This means that the goals may not be the real prize. I remember that when I did my NLP training the theme of ‘space’ was probably the most important to me. It was more important than any tangible goal. It was this feeling that made me feel most centred, connected and in tune with myself and life.
In fact it was so important to me and useful for clients that after creating my traditional coaching tools I produced ‘Space, Stillness, Silence’ to help those who needed less noise and clutter not necessarily more goals. I am not alone for many clients that you may meet goals may not be the prize.
In fact a business owner I’m currently coaching realised that first of all we just needed to still his noisy mind. Whilst he has business and personal aspirations what he really wants most is to arrive at a place of being at peace and this has nothing to do with goals. In time we may pick up on his goals – if necessary - but from a far more empowered space.
Interestingly many coaches, NLP Practitioners and other therapists, hypnotherapists and spiritualist utilise relaxation techniques and meditation. These tools and techniques often give us a break and take us away from our busy mind goals to a place where the mind can relax, where the body is honoured and can be at ease - and where both can get back into harmony. Walks in nature and sleep can often have the same benefits.
The mere awareness of our programmed de-fault toward goals can be useful. So the tools and techniques that you are trained with may well be very useful indeed – especially together with the mindfulness that goals in themselves are not necessarily the whole picture. It’s not unusual that the techniques that you may use are therapeutic enough without either yourself or your client needing to then add many - or sometimes any – expectations or outcomes on top.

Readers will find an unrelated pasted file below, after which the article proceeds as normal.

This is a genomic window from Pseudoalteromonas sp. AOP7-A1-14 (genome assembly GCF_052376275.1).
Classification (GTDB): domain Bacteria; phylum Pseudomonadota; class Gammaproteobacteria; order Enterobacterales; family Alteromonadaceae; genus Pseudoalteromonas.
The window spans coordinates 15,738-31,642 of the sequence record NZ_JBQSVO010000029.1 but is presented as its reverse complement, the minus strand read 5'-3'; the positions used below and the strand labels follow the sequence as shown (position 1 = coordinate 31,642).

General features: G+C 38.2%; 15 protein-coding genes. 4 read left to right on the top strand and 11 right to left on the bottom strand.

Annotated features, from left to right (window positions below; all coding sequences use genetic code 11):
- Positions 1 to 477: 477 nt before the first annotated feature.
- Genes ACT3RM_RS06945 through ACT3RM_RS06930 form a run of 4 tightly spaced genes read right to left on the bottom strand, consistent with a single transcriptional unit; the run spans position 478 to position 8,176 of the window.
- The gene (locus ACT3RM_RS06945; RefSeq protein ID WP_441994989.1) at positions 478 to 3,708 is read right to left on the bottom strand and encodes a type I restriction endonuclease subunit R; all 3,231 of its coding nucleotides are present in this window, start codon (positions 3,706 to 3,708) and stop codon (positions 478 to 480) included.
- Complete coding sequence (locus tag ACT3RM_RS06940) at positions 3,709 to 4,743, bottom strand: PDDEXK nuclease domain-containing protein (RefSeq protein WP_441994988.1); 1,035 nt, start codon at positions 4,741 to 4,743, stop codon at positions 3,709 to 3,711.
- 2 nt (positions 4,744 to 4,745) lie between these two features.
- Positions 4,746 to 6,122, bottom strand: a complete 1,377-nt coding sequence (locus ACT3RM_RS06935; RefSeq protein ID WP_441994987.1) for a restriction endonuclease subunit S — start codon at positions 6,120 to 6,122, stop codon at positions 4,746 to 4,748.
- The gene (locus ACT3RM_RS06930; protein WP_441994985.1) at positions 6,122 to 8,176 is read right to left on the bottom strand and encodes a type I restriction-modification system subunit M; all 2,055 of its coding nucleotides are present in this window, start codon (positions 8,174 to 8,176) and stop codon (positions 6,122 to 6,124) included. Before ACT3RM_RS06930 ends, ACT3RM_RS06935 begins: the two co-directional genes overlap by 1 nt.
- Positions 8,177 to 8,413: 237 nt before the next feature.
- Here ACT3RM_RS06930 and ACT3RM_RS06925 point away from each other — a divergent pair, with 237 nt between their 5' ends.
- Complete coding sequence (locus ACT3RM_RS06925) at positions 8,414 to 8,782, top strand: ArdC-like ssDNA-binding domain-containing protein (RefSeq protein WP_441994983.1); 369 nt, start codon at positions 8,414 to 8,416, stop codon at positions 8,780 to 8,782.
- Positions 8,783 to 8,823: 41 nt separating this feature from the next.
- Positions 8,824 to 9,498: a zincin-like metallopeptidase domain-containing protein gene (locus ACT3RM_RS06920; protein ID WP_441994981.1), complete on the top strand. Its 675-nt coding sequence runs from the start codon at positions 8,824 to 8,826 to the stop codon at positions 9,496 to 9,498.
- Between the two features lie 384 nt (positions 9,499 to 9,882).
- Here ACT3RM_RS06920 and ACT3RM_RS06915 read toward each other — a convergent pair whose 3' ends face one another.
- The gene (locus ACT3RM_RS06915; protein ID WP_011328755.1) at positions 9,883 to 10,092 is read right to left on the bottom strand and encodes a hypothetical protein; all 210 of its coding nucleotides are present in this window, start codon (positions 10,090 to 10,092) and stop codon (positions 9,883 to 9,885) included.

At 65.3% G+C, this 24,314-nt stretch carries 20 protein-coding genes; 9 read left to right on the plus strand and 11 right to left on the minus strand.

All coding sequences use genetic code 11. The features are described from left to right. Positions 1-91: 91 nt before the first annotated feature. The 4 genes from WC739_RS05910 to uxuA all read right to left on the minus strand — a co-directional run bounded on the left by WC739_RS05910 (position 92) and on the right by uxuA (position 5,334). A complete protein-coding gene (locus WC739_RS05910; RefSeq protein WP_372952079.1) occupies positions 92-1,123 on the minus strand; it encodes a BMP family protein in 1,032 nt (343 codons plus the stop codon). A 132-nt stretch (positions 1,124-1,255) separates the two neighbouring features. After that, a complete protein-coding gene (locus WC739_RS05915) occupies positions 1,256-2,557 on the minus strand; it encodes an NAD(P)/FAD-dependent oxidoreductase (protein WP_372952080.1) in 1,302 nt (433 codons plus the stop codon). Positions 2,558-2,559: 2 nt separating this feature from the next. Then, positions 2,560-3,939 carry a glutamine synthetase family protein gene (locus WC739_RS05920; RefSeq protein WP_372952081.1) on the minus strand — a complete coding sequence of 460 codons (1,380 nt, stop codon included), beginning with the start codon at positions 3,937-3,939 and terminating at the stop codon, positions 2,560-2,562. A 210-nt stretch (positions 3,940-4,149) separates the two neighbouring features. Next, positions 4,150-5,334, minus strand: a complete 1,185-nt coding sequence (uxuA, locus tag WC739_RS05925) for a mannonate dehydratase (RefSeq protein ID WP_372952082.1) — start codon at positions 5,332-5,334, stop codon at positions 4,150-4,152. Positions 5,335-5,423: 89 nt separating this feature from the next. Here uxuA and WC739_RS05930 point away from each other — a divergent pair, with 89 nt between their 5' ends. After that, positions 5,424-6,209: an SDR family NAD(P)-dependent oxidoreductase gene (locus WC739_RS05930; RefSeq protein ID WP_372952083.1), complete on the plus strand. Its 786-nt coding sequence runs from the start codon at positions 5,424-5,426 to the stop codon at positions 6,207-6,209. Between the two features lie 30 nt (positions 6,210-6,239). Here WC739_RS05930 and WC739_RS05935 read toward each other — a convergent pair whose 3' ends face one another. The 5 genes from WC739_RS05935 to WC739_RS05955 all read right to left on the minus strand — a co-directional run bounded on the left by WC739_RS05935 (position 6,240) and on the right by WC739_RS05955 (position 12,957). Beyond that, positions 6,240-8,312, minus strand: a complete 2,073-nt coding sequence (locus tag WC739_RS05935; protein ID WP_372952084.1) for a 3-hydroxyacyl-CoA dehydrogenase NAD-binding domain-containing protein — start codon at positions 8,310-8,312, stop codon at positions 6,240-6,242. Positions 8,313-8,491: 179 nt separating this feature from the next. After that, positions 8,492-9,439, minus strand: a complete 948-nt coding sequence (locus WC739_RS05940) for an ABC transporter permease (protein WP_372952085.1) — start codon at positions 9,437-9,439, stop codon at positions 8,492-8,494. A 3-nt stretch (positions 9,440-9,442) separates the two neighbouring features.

So listen deeply to your clients. Listen to what they say and to what is unsaid. Is their goal a ‘thing’? If their wish is more about peace, space, contentment or such then it’s worth gently exploring what ways they feel that this can be arrived at. Interesting you may both enter a new powerful space when this exploration happens. A space beyond a client with a problem and a practitioner with a bag of tricks to solve them.
Sometimes concerns dissolve. Sometimes practical things may help support this space beyond goals. Ask them what is it that makes them feel at peace and relaxed. Invite them to explore what works for them. In some cases relaxation techniques, meditation, quiet contemplation or quiet walks in nature are what works well.
Others may be drawn to other pursuits or simply ‘being’. And ironically in some cases having a few less goals and remembering to embrace life itself – which is what resides before, between and beyond goals - may be most liberating.
Tags:aspiration become consumed beyond goals Challenges change change environment Coach Goals moving goal posts NLP overwheling problems rainbow myth Rasheed Ogunlaru resourceful weight of goals